Basic Anatomy - The Ear

Hares have huge ears, all the better to listen for predator and prey.

Basic Anatomy - The Ear

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The human ear is able to hear an amazing range of sound. On average, most people can hear sound in the frequencies between 20 hertz and 20,000 hertz, although that range decreases with age. Animals, for the most part, have a higher range of hearing that far surpasses the human range with cats out-hearing dogs.

Although we mostly associate the ear with hearing, the ear plays other roles. The ear also aids the body in balancing itself and where to position itself.

The ear structure is part of the auditory system and is made up of several parts. Among those parts are the outer ear, the middle ear and the inner ear. These can be further described below.

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Parts of the Ear

Pinna: The pinna (which is also referred to as the auricle) is the visible part of the outer ear. The pinna collects sound and then directs that sound into the outer ear canal.

Outer Ear Canal: The outer ear canal is a tube through which sound travels to the eardrum.

Eardrum: The eardrum (which is also known as the tympanic membrane) is a thin membrane that vibrates when sound waves reach it.

Hammer: The hammer (which is also known as the malleus) is a tiny bone that transports the vibrations received by the eardrum to the anvil.

Anvil: The anvil (which is also known as the incus) is a tiny bone that transmits vibrations from the hammer to the stirrup.

Stirrup: The stirrup is the smallest bone in the human body. It is also sometimes referred to as the stapes. It is “U” shaped and it transmits vibrations over to the cochlea.

Cochlea: The cochlea is spiral shaped. It is an inner ear structure that is filled with fluid. The cochlea is lined with tiny hairs called cilia that move when vibrated. The moving cilia then create a nerve impulse.

Semicircular Canals: There are three semicircular canals that are fluid filled tubes that loop around. They are attached to the cochlea in the inner ear and they help us to maintain our sense of balance.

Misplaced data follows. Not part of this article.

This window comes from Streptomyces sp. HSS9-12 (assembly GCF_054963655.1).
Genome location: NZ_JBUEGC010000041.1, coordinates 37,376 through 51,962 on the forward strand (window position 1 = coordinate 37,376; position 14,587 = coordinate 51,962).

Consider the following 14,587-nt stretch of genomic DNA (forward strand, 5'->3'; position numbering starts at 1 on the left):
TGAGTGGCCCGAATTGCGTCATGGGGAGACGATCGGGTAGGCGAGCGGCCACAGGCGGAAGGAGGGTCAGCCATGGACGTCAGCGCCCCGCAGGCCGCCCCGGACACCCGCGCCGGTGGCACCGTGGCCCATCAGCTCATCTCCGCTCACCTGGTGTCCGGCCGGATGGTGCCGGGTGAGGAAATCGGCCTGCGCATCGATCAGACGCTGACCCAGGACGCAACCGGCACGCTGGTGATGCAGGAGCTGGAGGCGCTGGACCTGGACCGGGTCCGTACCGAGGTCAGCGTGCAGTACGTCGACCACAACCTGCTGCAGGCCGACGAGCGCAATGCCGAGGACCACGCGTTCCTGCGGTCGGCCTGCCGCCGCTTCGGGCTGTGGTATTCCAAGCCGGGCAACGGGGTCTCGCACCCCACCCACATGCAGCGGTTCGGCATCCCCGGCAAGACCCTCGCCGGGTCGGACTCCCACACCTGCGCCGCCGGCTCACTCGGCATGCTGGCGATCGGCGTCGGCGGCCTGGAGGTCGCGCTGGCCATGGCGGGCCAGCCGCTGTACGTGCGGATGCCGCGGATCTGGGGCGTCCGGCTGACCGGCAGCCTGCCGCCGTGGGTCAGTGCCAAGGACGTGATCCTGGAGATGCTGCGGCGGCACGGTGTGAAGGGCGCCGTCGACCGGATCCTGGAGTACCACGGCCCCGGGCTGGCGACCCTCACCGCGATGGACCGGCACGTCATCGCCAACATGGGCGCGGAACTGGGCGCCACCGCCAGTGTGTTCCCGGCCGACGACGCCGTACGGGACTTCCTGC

Eustachian Tube: The Eustachian tube connects the middle ear to the back of the nose. It helps to equalize pressure between the middle ear and the air outside. When you go up a mountain and you suddenly feel a “pop” in your ear, this is the Eustachian tube working to equalize the air pressure in your middle air.

Nerves: The nerves carry electro-chemical signals from the inner ear (or the cochlea) to the brain to interpret what the sound is that was being heard.

Diseases of the Ear

The two most common diseases of the ear are deafness and vertigo.

Deafness refers to a partial or total loss of one’s ability to hear. Deafness can be caused by traumatic injury, through certain illnesses or through a congenital defect.

Vertigo is when the balance of the body is thrown off due to improper release of air pressure and defects in the parts of the inner ear.

Okay, now it is your turn to see what you can remember about the ear. Check out each of the following ten questions and see if you can determine which answer is the correct answer.
1.
This carries electro-chemical signals from the inner ear (or the cochlea) to the brain to interpret what the sound is that was being heard.
Stirrup
Nerves
Anvil
Eardrum
The nerves carry electro-chemical signals from the inner ear (or the cochlea) to the brain to interpret what the sound is that was being heard. Answer (b) is correct
2.
This is the visible part of the outer ear.
Cochlea
Pinna
Eardrum
Stirrup
The pinna is the visible part of the outer ear. Answer (b) is correct
3.
Humans can hear up to ______ hertz.
20,000
200,000
2,000
200
Humans can hear up to 20,000 hertz. Answer (a) is correct
4.
Besides hearing, the ear aids us in ________.
determining location
understanding frequencies
fighting diseases
balancing the body
Besides hearing, the ear aids us in balancing the body. Answer (d) is correct
5.
These are fluid filled tubes that loop around and they help us to maintain our sense of balance.
Semicircular canals
Ear canals
Cochlea
Eustachian tubes
Semicircular canals are three fluid filled tubes that loop around and they help us to maintain our sense of balance. Answer (a) is correct
6.
The ear structure is part of the ________.
circulatory system
nervous system
auditory system
sensory system
The ear structure is part of the auditory system. Answer (c) is correct
7.
This is when the balance of the body is thrown off due to improper release of air pressure and defects in the parts of the inner ear.
Deafness
Equilibrium
Auditory
Vertigo
Vertigo is when the balance of the body is thrown off due to improper release of air pressure and defects in the parts of the inner ear. Answer (d) is correct
8.
This is a thin membrane that vibrates when sound waves reach it.
Pinna
Anvil
Eardrum
Stirrup
The eardrum is a thin membrane that vibrates when sound waves reach it. Answer (c) is correct
9.
This is the smallest bone in the human body.
Cochlea
Stirrup
Anvil
Hammer
The stirrup is the smallest bone in the human body. Answer (b) is correct
10.
This is spiral shaped. It is an inner ear structure that is filled with fluid.
Ear canal
Eustachian tube
Cochlea
Anvil
The cochlea is spiral shaped. It is an inner ear structure that is filled with fluid. Answer (c) is correct
Author:  Christine G. Broome

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